The David Wojnarowicz exhibit now on view at the Whitney Museum, History Keeps Me Awake at Night, co-curated by David Kiehl and David Breslin, is not an easy one. It’s not difficult in the sense that the material is particularly graphic or disturbing, though some works, along with Wojnarowicz himself, were pilloried by certain Republicans and members of the religious right for offending hysterical homophobes during the early years of the AIDS crisis in the US. This exhibit is difficult because it’s a catalogue of expression that refuses to easily cohere.
David Wojnarowicz is a cultural figure well-known by many queer artists and those interested in queer art, but less well-known in the larger cultural landscape. This is due in part to the fact that he died from AIDS-related illnesses in 1992, at the age of 37. But it’s also because of his lack of formal training and his intense restlessness when it comes to form, both of which make it tricky to easily place his work within the dominant curatorial and aesthetic conversations of his time — conversations that were then just beginning to gel around broad categories like neo-conceptualism, neo-expressionism, and postmodernism.
Early in his artistic life, according to the biography of the artist written by Cynthia Carr, Wojnarowicz viewed himself primarily as a writer, crafting poetry and prose pieces, editing a single-run magazine with a friend, and traveling to Paris in hopes that he would write his first novel there. But upon his return to New York, in the late 1970s, when he began producing the work now on view at the Whitney, he started to spend more of his energy on new forms. In the 14 years that followed, prior to his death, he created a vast body of photographic works, paintings, mixed media sculptures, graffiti, music, film, and performance. And a significant portion of that work is overtly political, designed to support fellow AIDS activists’ fight for recognition of the humanity of those with AIDS, of the full scope of the disease’s reach, and access to healthcare and treatment.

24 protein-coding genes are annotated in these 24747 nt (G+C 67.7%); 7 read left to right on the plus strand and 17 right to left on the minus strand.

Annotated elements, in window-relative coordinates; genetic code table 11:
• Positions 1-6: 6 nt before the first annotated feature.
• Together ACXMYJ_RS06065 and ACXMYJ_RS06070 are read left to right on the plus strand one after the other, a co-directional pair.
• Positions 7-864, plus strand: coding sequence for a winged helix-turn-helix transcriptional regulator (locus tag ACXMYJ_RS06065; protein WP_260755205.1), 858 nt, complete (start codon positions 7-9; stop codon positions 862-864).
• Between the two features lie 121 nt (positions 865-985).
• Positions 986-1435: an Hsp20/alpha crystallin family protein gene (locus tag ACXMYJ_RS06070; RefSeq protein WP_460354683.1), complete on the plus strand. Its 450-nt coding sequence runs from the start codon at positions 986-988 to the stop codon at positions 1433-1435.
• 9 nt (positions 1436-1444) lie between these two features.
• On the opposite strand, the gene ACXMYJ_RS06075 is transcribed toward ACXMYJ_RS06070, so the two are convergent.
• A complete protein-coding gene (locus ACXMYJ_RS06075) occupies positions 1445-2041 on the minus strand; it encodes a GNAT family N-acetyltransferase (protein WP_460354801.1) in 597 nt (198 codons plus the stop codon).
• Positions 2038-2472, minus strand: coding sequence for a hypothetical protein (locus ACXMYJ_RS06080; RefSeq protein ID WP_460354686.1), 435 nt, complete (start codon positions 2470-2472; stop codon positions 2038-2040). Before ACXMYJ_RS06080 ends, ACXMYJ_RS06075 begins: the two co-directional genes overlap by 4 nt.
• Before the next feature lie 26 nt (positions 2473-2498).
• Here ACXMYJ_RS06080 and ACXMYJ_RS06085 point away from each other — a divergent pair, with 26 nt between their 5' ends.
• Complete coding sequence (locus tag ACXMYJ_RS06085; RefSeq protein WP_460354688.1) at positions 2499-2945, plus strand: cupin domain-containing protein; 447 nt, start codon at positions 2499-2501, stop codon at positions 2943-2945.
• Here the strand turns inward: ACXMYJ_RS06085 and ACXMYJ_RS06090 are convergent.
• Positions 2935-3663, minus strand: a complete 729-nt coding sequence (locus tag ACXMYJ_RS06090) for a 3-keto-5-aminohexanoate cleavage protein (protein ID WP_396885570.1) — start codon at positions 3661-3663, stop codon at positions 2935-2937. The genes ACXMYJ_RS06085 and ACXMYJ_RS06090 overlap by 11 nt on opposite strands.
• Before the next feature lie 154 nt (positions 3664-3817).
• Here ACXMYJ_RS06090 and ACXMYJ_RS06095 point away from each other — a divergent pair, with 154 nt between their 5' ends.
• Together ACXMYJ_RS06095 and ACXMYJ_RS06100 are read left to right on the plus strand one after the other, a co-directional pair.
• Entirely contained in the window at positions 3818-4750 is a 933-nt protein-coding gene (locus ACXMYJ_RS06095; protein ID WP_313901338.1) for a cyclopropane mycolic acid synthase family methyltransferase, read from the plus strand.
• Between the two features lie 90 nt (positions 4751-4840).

Raised in a deeply dysfunctional, working class family, Wojnarowicz had only a high school education, and was almost entirely self-taught as an artist. As a teenager, he was homeless in New York City for a couple of years, during which he took up sex work to survive. These experiences shaped the worldview that seems to pervade much of his work, of a crumbling and chaotic society, and forged his deep conviction in the importance of those rejected by or who choose to live outside of societal norms.
“I never counted on showing in the art world,” Wojnarowicz said to Carr in an interview. “I didn’t think my work was developed enough. I felt with my lack of education, that wasn’t something that was possible.”
Given all of that, it’s no wonder that the streets of New York have such a visceral presence in many of the early works on display — paintings and stenciled imagery collaged onto stolen or discarded grocery store signs; photographs of friends in dark corners of the city; and graffiti scrawled on the walls of the decrepit piers along the Hudson River, where sex trade and cruising happened twenty-four hours a day.